— The Jerusalem Pride March: Organized by JOH, this march drew about 5,000 people on a walk from Independence Park to a rally on the lawn outside the Knesset. A friend and I carried the banner for A Wider Bridge through the streets of Jerusalem. The theme of this year’s march was “our interconnected struggles,” ad the crowd was spirited and hopeful. Police protection for the march was strong, and signs of protest were few, though I did get my first experience of walking through an area that had been hit a few minutes before by a “stink bomb.”Ugh! You can see some photos of the march here.

— I spent my first Shabbat at a prayer service and dinner organized by my friends in Havruta and The Pride Minyan, two of the LGBT Orthodox groups in Israel. We davened in the open courtyard of the Shalom Hartman Institute, and could see the sky fade from twilight to night as we welcomed Shabbat. These groups are strong and growing, and are providing an important place for religious LGBT Israelis who want to honor both their religious and LGBT identities.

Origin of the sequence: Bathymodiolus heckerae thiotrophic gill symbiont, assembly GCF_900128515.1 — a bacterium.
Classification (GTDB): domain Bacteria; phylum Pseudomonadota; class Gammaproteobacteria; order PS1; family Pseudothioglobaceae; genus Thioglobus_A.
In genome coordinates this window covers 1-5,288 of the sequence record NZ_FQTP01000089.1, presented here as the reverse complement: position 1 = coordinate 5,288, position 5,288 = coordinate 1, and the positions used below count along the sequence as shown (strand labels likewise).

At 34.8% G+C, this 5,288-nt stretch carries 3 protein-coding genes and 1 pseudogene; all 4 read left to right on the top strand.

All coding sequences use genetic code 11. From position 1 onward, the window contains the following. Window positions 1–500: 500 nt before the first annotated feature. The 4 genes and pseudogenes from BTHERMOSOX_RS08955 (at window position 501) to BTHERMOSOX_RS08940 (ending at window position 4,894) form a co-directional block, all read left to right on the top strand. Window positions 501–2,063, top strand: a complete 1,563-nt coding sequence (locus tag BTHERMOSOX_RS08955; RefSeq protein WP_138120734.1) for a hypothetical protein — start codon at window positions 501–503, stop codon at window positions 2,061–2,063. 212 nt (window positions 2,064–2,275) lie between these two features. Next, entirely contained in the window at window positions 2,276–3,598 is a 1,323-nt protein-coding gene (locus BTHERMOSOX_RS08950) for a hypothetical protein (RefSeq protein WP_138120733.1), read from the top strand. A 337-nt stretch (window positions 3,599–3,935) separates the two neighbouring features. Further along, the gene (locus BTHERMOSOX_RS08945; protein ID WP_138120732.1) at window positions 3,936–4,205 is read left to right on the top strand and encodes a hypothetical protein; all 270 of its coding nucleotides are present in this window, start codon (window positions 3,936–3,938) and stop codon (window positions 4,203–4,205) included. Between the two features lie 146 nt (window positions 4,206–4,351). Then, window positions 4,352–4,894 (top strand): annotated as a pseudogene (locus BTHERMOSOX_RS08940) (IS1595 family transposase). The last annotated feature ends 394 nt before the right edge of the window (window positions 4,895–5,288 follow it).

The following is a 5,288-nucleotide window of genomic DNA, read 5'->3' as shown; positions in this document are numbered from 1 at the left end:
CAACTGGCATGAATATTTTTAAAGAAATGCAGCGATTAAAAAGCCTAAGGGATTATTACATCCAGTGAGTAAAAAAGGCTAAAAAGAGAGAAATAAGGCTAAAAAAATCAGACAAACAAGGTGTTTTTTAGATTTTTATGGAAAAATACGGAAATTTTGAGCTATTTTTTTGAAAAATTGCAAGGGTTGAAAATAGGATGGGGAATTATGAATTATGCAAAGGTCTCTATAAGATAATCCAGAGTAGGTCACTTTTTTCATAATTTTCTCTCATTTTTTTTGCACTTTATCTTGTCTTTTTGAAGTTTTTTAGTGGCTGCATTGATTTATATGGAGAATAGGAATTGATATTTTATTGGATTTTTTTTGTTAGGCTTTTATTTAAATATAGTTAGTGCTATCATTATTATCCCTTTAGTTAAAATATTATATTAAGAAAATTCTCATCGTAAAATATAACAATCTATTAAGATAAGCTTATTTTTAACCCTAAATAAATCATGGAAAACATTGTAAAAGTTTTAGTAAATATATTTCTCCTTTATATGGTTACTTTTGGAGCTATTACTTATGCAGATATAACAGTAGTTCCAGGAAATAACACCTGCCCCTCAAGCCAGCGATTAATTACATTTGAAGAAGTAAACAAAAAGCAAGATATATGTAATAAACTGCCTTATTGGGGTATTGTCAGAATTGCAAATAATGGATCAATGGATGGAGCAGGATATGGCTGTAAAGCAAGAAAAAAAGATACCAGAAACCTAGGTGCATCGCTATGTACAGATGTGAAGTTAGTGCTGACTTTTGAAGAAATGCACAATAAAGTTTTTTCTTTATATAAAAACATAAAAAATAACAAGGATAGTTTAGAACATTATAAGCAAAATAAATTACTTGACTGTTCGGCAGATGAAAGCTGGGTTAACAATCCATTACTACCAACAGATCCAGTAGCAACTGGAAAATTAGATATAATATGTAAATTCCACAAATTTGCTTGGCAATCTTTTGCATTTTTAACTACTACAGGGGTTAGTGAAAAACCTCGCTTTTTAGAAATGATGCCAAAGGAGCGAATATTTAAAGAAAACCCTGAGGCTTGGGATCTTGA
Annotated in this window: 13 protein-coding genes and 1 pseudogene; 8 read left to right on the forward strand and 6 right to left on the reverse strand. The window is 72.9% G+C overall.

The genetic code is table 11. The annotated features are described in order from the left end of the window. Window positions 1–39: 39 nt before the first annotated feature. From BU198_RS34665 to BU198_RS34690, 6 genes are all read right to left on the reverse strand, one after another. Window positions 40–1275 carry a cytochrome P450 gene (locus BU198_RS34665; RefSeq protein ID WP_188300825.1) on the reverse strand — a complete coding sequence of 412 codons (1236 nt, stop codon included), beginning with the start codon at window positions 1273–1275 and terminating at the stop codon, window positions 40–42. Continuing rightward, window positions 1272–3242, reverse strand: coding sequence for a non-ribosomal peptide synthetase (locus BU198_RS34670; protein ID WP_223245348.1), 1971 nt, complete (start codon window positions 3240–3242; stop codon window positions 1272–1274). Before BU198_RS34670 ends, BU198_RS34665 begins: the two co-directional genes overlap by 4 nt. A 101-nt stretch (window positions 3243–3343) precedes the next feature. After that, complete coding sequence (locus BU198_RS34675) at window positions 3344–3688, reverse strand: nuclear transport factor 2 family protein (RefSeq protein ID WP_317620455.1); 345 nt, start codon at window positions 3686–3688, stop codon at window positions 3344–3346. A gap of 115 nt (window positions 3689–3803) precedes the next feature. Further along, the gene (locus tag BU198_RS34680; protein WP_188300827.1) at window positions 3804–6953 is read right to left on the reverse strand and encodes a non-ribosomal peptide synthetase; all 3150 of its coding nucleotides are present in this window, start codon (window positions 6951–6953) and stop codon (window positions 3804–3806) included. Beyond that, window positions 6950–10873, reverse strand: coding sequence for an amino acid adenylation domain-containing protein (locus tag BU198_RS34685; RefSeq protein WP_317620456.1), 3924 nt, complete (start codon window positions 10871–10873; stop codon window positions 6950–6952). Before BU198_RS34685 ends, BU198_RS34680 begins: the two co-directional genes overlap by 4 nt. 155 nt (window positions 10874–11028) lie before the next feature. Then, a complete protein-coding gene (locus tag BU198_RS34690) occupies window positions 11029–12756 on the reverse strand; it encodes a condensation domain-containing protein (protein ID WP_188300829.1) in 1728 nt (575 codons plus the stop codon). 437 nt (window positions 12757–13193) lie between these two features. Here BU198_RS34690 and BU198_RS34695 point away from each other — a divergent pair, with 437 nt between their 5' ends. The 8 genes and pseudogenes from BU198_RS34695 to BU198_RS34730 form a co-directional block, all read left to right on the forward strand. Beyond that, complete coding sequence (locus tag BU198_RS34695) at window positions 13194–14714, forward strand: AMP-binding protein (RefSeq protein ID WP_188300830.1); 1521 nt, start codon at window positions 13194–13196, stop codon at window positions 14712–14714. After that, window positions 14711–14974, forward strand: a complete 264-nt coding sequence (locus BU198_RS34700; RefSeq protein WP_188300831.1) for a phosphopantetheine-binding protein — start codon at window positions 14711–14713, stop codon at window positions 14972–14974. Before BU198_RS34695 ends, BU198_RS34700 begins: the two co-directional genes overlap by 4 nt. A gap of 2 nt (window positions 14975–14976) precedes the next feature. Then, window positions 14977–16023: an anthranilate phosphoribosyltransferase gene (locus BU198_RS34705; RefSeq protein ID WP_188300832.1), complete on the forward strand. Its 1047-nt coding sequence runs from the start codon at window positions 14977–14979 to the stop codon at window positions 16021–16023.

— Danny Savitch is a good friend and Executive Director of Kehilat Kol Haneshema (KKH), the leading Reform Synagogue in the Jerusalem, that recently had its second annual Pride Shabbat. KKH is a wonderful community to pray with when one is visiting Jerusalem. We will be welcoming their Rabbi, Levi Weiman-Kelman, to the San Francisco Bay Area early in November. I met with Danny and Noa Sattath, also a member of KKH, now a rabbinic student at HUC, and the former Executive Director of Jerusalem Open House. (Noa is in the photo with me at the top of the blog.)

Part Two: Tel Aviv

— Israel produces more quality queer cinema than most countries of the world, and in one afternoon I met with three of its leading and award winning gay film directors: Yair Hochner, who also produces the Tel Aviv LGBT International Film Festival, Tomer Heymann, whose work was recently shown at both the San Francisco LGBT Film Festival and the SF Jewish Film Festival, and Yair Qedar, whose documentary “Gay Days” is a great history of the LGBT community in Tel Aviv. We hope to be part of bringing more of their work and those of other filmmakers as well, to the U.S. in 2012. And I met with Gilad Padva, a Ph.D. on the faculty of Tel Aviv University, who writes extensively about many aspects of queer Israeli cinema.